By Rand Paul
Obama acts as though we no longer have a Constitution
Independent voices from the TWT Communities
Despite receiving billions of dollars through a federal bailout, mortgage giant Freddie Mac continues to ignore its customers when they lodge serious complaint about fraud or rule-breaking, leaving taxpayers potentially exposed to new threats, investigators warn.
Median pay for nearly 2,000 senior managers at government-controlled Fannie Mae and Freddie Mac exceeded $200,000 last year, according to a new government report released Monday.
U.S. mortgage giant Fannie Mae reported its first net income gain since it was taken over by the government during the 2008 financial crisis.
The federal regulator who oversees Fannie Mae and Freddie Mac is softening his position against allowing the mortgage giants to reduce principal for U.S. borrowers at risk of foreclosure.
Prosecutors have asked a federal judge in North Carolina to bar those in the upcoming trial of former presidential candidate John Edwards from mentioning his poor health because of concern it could create sympathy among jurors.
Mortgage giant Fannie Mae said Wednesday that it lost money in its fourth quarter and is asking the federal government for $4.57 billion in aid to cover its deficit.
The government regulator for Fannie Mae and Freddie Mac has submitted a plan to Congress that would shrink the mortgage giants' role in the housing market.
Top Federal Reserve officials are prodding the White House and Congress to take more aggressive action to stop the free-fall in the housing market, warning that the U.S. economy will remain sluggish and vulnerable and will not fully recover until housing returns to better health.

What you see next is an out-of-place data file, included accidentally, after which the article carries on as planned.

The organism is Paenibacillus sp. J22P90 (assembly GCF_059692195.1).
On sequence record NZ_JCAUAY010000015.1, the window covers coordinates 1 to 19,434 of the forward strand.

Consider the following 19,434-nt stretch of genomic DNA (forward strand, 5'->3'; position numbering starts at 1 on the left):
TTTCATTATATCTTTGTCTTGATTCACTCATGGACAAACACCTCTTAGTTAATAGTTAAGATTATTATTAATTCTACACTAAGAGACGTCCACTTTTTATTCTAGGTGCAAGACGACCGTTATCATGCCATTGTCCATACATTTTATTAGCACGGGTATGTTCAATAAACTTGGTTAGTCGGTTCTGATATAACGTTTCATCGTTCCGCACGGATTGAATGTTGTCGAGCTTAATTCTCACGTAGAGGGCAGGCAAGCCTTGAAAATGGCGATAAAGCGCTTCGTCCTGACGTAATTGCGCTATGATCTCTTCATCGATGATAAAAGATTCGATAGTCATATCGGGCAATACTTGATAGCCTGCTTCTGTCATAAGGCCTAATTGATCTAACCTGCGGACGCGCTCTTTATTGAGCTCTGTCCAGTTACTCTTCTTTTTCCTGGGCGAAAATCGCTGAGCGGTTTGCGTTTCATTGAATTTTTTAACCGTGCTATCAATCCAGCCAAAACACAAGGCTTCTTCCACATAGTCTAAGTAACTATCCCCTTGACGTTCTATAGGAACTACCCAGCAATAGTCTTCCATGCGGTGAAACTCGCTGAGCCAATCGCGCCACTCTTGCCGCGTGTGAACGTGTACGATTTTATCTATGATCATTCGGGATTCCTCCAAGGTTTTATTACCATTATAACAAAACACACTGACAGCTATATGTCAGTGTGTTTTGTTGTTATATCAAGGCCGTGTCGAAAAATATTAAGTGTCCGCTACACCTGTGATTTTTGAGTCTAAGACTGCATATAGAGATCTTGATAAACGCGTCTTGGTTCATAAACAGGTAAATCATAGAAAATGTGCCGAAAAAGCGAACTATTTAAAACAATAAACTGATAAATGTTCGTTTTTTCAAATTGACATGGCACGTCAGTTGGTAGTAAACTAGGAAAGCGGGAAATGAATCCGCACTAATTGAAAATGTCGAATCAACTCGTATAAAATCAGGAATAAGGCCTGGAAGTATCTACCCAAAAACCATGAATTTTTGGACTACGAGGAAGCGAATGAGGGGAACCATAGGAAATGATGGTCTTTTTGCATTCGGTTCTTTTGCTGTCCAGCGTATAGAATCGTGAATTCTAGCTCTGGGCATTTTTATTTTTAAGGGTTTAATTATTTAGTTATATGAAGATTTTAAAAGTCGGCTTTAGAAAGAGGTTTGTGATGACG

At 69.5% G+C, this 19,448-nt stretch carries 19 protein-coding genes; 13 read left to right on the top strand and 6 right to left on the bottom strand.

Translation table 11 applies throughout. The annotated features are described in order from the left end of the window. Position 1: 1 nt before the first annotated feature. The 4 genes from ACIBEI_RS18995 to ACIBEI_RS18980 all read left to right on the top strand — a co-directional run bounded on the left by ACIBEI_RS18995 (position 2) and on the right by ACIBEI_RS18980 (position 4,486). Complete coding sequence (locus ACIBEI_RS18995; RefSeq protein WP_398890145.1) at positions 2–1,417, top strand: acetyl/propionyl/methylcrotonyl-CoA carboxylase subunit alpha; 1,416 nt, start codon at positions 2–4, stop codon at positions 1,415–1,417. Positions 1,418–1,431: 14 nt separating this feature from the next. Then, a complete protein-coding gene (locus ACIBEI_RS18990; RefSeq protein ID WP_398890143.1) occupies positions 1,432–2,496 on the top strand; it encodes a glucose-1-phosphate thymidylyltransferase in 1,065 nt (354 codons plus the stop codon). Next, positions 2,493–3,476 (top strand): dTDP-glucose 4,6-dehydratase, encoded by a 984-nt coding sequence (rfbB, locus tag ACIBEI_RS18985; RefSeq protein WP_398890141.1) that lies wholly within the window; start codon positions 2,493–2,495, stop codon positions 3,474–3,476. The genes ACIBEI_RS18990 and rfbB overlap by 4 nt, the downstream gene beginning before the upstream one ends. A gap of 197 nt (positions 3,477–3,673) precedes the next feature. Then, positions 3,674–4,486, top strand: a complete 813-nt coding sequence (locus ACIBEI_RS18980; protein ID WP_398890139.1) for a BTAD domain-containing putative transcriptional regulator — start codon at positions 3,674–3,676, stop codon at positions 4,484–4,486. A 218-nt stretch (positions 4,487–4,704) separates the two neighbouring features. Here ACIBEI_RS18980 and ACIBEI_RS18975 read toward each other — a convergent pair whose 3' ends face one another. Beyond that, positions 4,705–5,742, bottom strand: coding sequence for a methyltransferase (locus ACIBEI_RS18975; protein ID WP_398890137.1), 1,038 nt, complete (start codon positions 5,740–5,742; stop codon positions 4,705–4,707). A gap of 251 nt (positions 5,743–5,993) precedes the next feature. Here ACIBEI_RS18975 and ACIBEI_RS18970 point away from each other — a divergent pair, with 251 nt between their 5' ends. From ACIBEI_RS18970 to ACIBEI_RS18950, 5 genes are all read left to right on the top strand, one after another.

The executive who was appointed to lead mortgage giant Fannie Mae in 2009 after the federal government seized the company plans to step down as its CEO.
As of this writing, the recently announced changes to the Home Affordable Refinance Program (HARP) have yet to be implemented by many lenders.
A government watchdog said Fannie Mae and Freddie Mac improperly foreclosed on homeowners and cost the government billions of dollars by not holding major banks to strict underwriting requirements.
The government regulator of Fannie Mae and Freddie Mac said Thursday that million-dollar bonuses paid to executives at the companies were necessary to keep the mortgage giants running.
Mortgage bankers are hailing the Obama administration's decision Monday to begin yet another attempt to help "underwater" homeowners who are current on their payments to refinance and avoid foreclosure.
President Barack Obama offered mortgage relief on Monday to hundreds of thousands of Americans, his latest attempt to ease the economic and political fallout of a housing crisis that has bedeviled him as he seeks a second term.
In recent columns, I have expressed my frustration over the overreaction to the mortgage meltdown and how it has resulted in an overtightening of mortgage underwriting guidelines.